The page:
Music in History

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introduction

ancient Greece



Ancient Greece-Introduction



According to M.L. West, the ancient Greek civilization was steeped in music. "Probably no other people have ever been reported so often in music and musical activities through literature and art ."
Written sources ( such as literature, myths, treatises, philosophical texts ) and a  large number of archaeological data collected ( such as vases, sculptures, etc. ) are  to support this opinion. Greeks were  people of music. However our knowledge on this subject offers us a rather  indirect and descriptive understanding of their music. Few we know  about the music itself,  how it sounded.

 

From ancient Greek music, a production of about 1000 years, only a few dozen samples have survived . But even these samples are fragmented and scattered with a long distance of time between them. Even fewer of them  are in a such a state that it is possible for scientists  to study and to extract some certain conclusions . Such samples are for example a) an fragment from the  tragedy "Orestes" by Euripides, verses 338-344 (Vienna Papyrus G 2315), and  b) the song of Seikilos, the oldest surviving example of a complete ancient musical composition known  today .
On  the other hand, there are various representations on vases depicting scenes of music, music lessons, concerts, dances, celebrations. Angiographies provide important information about  the instruments of those times.




                                              the song of Seikilos



Pythagoras (c 570-495 BC) refers to some specific terms and characteristics concerning music of his time. However  he seems not to have aimed so much to talk about the music itself: he rather use music to describe how the universe was constructed, from a mathematical -philosophical point of view.  The concept of "music of the spheres" (musica universalis) refers to the allocation and movements of celestial bodies as musical form.  Pythagoras had a general impact on philosophical thought until renaissance. No texts of him are known to have survived.
However some treatises  survive till nowadays. For example,  Aristoxenus of Tarentum ( 4th century BC: elements of Harmony) analyzes some basic rules of music as he knew it. Plato (Phaedo/ on the soul, the republic) and Aristotle (Poetics, metaphysics
, politics-book viii)  have also  left Observations on the music of their era.

During the archaic and classical  greek period a poet  was also composer, so the term "music" included the music and text. Meters of  Lyric and choral poetry   provide rhythmic patterns of music which were close to speech and words.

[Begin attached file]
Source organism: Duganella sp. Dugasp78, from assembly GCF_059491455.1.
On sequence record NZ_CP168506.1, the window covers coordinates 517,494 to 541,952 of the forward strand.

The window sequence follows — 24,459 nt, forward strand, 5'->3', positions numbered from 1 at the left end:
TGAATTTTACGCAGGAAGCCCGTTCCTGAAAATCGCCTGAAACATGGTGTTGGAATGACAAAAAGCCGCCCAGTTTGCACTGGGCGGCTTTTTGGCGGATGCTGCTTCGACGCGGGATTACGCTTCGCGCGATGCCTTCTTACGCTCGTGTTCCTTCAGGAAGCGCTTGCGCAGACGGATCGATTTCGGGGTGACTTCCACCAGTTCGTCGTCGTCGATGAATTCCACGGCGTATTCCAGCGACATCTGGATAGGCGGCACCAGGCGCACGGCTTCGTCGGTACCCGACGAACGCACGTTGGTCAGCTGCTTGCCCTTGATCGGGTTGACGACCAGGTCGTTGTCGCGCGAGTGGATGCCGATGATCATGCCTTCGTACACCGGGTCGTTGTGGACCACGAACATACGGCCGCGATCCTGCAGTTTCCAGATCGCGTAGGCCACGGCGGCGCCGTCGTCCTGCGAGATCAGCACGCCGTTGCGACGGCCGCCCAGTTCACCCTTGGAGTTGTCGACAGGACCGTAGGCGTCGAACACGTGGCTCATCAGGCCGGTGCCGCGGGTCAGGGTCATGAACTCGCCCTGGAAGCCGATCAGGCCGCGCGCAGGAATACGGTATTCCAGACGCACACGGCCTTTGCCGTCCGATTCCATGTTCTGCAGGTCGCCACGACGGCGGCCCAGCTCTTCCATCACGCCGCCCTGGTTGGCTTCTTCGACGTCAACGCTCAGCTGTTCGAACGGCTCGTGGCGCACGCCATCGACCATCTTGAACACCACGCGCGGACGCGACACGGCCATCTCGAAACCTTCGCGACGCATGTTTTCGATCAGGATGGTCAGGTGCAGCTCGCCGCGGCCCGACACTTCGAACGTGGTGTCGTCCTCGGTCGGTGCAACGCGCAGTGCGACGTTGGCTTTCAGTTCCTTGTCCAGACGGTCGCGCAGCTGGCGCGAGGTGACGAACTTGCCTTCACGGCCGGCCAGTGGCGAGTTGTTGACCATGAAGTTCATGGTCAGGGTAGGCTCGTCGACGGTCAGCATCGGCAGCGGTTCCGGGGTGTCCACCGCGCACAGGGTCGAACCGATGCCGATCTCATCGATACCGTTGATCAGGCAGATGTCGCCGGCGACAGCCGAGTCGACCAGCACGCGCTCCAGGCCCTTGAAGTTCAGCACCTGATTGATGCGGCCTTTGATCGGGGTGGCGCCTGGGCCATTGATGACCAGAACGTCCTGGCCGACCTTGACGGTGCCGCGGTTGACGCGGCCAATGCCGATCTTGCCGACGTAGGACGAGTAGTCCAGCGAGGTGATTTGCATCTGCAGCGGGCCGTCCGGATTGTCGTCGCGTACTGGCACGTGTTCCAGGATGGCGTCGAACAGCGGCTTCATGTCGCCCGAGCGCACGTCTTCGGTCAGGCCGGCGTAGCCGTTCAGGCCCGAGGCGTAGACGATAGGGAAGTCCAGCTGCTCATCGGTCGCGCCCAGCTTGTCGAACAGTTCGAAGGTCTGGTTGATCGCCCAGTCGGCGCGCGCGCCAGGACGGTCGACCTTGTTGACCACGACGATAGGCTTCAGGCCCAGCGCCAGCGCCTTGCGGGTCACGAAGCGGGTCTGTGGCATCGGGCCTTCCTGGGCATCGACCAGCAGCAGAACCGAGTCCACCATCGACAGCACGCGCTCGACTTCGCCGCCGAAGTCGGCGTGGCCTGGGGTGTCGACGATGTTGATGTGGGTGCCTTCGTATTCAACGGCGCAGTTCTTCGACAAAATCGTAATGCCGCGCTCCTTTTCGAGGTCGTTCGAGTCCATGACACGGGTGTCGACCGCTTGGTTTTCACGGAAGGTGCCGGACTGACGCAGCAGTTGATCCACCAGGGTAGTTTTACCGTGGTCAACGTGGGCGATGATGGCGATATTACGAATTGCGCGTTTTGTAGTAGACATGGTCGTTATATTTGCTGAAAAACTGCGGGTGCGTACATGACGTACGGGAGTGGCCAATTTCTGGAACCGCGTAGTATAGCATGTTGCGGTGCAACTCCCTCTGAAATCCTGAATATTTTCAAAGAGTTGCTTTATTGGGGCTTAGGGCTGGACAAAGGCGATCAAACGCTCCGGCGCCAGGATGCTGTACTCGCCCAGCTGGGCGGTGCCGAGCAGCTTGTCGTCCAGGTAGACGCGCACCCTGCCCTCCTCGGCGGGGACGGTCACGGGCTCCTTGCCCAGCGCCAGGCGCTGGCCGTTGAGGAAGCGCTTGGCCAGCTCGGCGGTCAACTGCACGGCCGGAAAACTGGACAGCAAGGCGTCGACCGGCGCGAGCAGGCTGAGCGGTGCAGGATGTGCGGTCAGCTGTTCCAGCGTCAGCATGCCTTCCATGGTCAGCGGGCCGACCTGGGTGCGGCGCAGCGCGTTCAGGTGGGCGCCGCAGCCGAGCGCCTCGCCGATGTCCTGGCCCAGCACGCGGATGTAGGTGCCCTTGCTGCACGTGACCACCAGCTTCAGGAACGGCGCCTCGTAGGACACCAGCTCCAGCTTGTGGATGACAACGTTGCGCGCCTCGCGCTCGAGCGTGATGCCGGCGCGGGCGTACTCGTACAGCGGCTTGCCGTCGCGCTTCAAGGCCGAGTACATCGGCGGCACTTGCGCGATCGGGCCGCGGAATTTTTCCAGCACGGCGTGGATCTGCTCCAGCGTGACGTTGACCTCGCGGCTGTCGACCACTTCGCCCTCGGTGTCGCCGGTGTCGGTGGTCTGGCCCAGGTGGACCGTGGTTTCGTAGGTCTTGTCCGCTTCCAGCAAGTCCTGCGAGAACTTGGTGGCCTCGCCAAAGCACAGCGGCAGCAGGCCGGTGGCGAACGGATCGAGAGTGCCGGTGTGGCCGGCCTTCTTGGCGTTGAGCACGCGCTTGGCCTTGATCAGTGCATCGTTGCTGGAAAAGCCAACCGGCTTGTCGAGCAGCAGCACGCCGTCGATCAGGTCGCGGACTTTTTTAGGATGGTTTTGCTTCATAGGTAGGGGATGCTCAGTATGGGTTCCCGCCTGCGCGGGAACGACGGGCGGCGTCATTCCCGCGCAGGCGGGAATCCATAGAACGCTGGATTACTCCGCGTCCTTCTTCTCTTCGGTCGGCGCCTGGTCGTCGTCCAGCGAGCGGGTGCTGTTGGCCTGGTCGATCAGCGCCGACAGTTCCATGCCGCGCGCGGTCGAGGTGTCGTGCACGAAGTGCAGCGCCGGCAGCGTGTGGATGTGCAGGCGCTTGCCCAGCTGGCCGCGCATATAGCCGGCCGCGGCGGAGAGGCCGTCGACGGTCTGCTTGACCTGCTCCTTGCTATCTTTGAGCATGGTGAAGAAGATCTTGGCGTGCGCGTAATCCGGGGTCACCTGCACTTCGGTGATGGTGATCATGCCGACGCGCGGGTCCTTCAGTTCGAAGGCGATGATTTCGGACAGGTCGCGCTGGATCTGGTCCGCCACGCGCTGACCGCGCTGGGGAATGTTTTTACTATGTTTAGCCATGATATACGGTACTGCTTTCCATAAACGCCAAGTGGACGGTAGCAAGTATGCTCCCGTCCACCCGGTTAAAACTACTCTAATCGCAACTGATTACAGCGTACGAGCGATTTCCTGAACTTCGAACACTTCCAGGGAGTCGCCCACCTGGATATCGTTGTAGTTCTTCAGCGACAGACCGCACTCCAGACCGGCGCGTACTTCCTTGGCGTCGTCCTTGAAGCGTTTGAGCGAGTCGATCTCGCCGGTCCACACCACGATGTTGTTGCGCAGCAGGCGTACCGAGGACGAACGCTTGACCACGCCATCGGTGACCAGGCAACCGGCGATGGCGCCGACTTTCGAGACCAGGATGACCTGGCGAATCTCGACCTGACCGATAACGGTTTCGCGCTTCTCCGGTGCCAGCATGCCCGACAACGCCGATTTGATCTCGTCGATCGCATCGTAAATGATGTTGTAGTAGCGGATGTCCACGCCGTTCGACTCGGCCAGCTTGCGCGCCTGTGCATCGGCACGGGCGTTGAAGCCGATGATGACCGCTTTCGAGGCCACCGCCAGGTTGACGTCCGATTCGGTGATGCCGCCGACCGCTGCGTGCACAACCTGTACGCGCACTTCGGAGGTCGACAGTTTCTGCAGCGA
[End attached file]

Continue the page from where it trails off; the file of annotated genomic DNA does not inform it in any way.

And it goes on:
Some meters of the ancient Greek poetry

Hexameter: It consists of foots (- υ υ). In this how the Homeric epics were written
Iambic trimeter. It is consisted of iambic units (x - υ)
Trochaic tetrameter (υ - x).
A great part of ancient greek drama were written in  iambic trimeter and trochaic tetrameter

                                      
The influence of the Greeks in later European music

Late 12th- early 13th century, school of Notre Dame. Greek poetic meters were applied on church music notation of that time, by musicians . These Rhythmic modes substituted the obscure, even unmeasured, rhythm of liturgical hymns.
Much later, in the late 16th century, Florentine  camerata tried to revive the music and drama of ancient Greeks. Those people contributed to the creation of opera, a musical genre that dominated the musical life of Europe until the 20th century, before the emergence of cinema.

                                    "Orestes" by Euripides, verses 338-344

 
 

Resources
1
. Albin Lesky, Ιστορία της αρχαίας ελληνικής λογοτεχνίας, μετάφραση Αγαπητού Τσοπανάκη, β' έκδοση, Θεσσαλονίκη 1990
2
. Μ.L West, Αρχαία ελληνική μουσική, μετάφραση Στάθης Κομνηνός, εκδόσεις Παπαδήμα 1999
3. Willi Apel, Ηarvard dictionary of music, second edition, eighth printing 1974
4. Suidae Lexicon, Immanuelis Bekkeri, Berolini 1854
5. Νικόλαος Ασπιώτης
, Αρχαίοι Έλληνες μουσικοί και σωζόμενα αποσπάσματα, εκδόσεις Δαυλός
6. Δ. Λυπουρλής, αρχαία ελληνική μετρική. μια πρώτη προσέγγιση, εκδόσεις επίκεντρο
7. http://classics.uc.edu/music/yale/index.html
8.
The Ancient Rhythm of Love

 
 
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